The link between customer experience and employee engagement: More art than science

Amazing Graffiti by Banksy close to the Roundhouse - Camden Town, London
Creative Commons License photo credit: canonsnapper

A couple of days ago I was asked to go and speak to a large financial services firm about engagement, both customer engagement and employee engagement and the link between the two of them.

What was and is interesting is the rising consciousness amongst many firms of how connected employee engagement is to delivering a great customer experience, customer service, retention, loyalty and, thus sustainable business performance.

Moreover, Bruce Temkin in a recent blog post (Discussing 13 Customer Experience Megatrends), puts ‘Employee engagement enlightenment’ at the top of his draft list of 13 Customer Experience Megatrends, which his research tells him “will have a significant effect on customer experience over the next few years.”

Isn’t all of this self-evident?

RARE Business title graphic

I mean, how can we expect employees to take care of customers if the business does not trust, recognise, support and treat them well too?

Or, is it more complicated than that?

Many businesses will look for process, system and technology fixes and assume that more and better internal communications or more surveys will increase engagement. It might. But, I don’t think there will be any guarantees with those type of initiatives.

Why? Well, if we look at different sources of what drives engagement:

The Institute for Employment Studies goes onto to advocate that if you don’t get the basics right then any other initiatives are destined to fail.

What basics? These include:

  • Good immediate management
  • Two-way communication that is listened to, responded to and acted upon
  • Effective team work and cooperation
  • A focus on developing people and giving them the tools and the skills that they need to do the job that they are being asked to do
  • Commitment to employee wellbeing and looking after the person not just performance; and
  • Clear, understood and agreed policies, practices and ways of working that are accepted and committed to by all eliminating the one rule for us and another for them syndrome.

There is a lot of ‘science’ in that list of basics but there is a lot more ‘art’ than we would normally acknowledge.

From Wikipedia’s definition of Employee Engagement:

“An “engaged employee” is one who is fully involved in, and enthusiastic about their work, and thus will act in a way that furthers their organisation’s interests.

According to Scarlett Surveys:

“Employee Engagement is a measurable degree of an employee’s positive or negative emotional attachment to their job, colleagues and organisation which profoundly influences their willingness to learn and perform at work”.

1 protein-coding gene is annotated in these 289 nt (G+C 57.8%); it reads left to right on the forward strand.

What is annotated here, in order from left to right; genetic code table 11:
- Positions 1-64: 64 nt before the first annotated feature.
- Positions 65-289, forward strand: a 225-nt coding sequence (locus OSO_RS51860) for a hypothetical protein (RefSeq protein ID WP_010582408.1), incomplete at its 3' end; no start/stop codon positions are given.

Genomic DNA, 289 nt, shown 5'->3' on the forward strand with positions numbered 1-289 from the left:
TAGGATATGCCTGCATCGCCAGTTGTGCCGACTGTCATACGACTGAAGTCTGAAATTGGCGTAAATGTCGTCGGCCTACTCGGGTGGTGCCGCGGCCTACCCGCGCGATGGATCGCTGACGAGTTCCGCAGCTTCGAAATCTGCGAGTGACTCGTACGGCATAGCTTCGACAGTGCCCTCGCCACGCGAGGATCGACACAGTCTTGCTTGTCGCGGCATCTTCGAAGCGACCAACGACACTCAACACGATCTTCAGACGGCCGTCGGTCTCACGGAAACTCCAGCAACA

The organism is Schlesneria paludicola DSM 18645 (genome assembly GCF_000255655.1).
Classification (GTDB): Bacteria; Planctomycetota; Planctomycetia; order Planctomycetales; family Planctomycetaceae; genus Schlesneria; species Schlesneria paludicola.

Thus, engagement is distinctively different from employee satisfaction, motivation and organisational culture.”

Much of employee engagement is about relationships. The relationship an employee has with their job, their colleagues, their customers and their organisation. And, relationships are all art and very little science.

So, let’s not sweep the art under the carpet and start getting better at it.

What do you think?

27 comments On The link between customer experience and employee engagement: More art than science

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  • Hello Adrian
    Lets look at this at a different level.

    When I look at young children I notice that they are naturally engaged, totally immersed, in some stuff and not others. I notice the same with adults. I also notice that young children feel content/happy/safe/loved by some people and not others – when the are in the company of people who act as secure bases, the children are expressive – they come alive and I have been blown away by their amazingness. I notice the same with adults. I notice that some environments (houses, rooms, playgrounds, beach….) bring out the best in children and others close children down. I notice the same with adults. Finally, I have noticed that children will do stuff that is unpleasant if they totally get that doing this stuff is essential to some higher purpose – like going around asking adults to contribute to a charitable cause even when many adults ignored them. I have noticed the same with adults.

    We know what lifts us up as human beings and brings out the best in us:

    Pursuit of a noble purpose – in line with a purpose that touches our hearts, makes us shed a tear, brings forth joy when we think about being in the service of that service. Incidentally, pursuit of profits to line up shareholders pockets and pay £m+ in bonusses to the Tops does not lift us up.

    An environment that makes us feel safe and calls us into being/doing that which is in accordance with the noble purpose;